A day ago Michael Arrington’s Techrunch published excerpts from “leaked” documents stolen from the Google Apps account of a Twitter Employee which included over 300 confidential files meant for “internal” Twitter consumption. “Hacker Croll” sent TechCrunch a zip file with 310 private files from inside Twitter.
(http://www.techtree.com/India/News/Leaked_Documents_Twitter_TechCrunch_Faceoff/551-104503-643.html).

It appears HC essentially used a cracker tool of some sort to brute-guess weak passwords. Once inside the first security ring, …

Cloud Programs: A Web Vulnerability Paradise for Hackers

Twitter relies heavily on cloud-based apps (Web-centric programs such as Google Docs or Web-based e-mail), and these services are becoming increasingly interconnected. Even social Web apps are beginning to share data: Facebook Connect and Google Friend Connect, for example, let you log in to multiple sites with a simple Facebook or Google account, raising the vulnerability of your entire online identity.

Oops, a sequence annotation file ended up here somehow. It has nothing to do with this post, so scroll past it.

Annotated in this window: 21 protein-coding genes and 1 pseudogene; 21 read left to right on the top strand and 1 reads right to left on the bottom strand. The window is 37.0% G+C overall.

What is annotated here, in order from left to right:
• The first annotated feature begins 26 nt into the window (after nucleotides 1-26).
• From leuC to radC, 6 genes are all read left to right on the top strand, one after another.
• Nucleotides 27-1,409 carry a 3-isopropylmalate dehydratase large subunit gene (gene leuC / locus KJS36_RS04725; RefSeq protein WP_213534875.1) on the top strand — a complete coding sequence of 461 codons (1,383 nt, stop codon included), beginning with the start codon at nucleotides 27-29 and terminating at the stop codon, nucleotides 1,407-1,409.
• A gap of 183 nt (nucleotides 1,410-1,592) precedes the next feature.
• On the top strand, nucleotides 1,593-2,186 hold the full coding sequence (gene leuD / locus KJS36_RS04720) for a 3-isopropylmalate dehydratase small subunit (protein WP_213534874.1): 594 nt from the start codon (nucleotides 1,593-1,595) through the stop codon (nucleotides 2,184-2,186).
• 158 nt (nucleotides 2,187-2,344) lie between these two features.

(http://www.switched.com/2009/07/17/twitter-employee-accounts-hacked-business-documents-leaked/)

The documents coming out of the hacker seem to be pretty significant. The “problem” is that if you have a Google Apps email account compromised, you also have shared calendar, Docs, Contacts, Wikis(Sites), etc.
(http://www.pcworld.com/article/168572/google_apps_security_questioned_after_twitter_leak.html)

This might be a good case study for students planning to take the AIR Web: Web Spam and Internet Vulnerability course.

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